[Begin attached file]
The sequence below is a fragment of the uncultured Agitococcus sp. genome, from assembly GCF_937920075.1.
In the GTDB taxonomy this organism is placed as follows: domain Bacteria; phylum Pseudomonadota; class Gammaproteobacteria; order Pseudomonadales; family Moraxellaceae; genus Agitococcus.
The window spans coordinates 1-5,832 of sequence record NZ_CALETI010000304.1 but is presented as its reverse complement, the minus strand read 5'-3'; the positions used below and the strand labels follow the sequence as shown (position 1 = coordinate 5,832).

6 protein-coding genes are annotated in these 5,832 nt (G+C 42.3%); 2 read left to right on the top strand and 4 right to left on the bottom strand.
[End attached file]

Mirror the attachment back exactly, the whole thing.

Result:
The sequence below is a fragment of the uncultured Agitococcus sp. genome, from assembly GCF_937920075.1.
In the GTDB taxonomy this organism is placed as follows: domain Bacteria; phylum Pseudomonadota; class Gammaproteobacteria; order Pseudomonadales; family Moraxellaceae; genus Agitococcus.
The window spans coordinates 1-5,832 of sequence record NZ_CALETI010000304.1 but is presented as its reverse complement, the minus strand read 5'-3'; the positions used below and the strand labels follow the sequence as shown (position 1 = coordinate 5,832).

6 protein-coding genes are annotated in these 5,832 nt (G+C 42.3%); 2 read left to right on the top strand and 4 right to left on the bottom strand.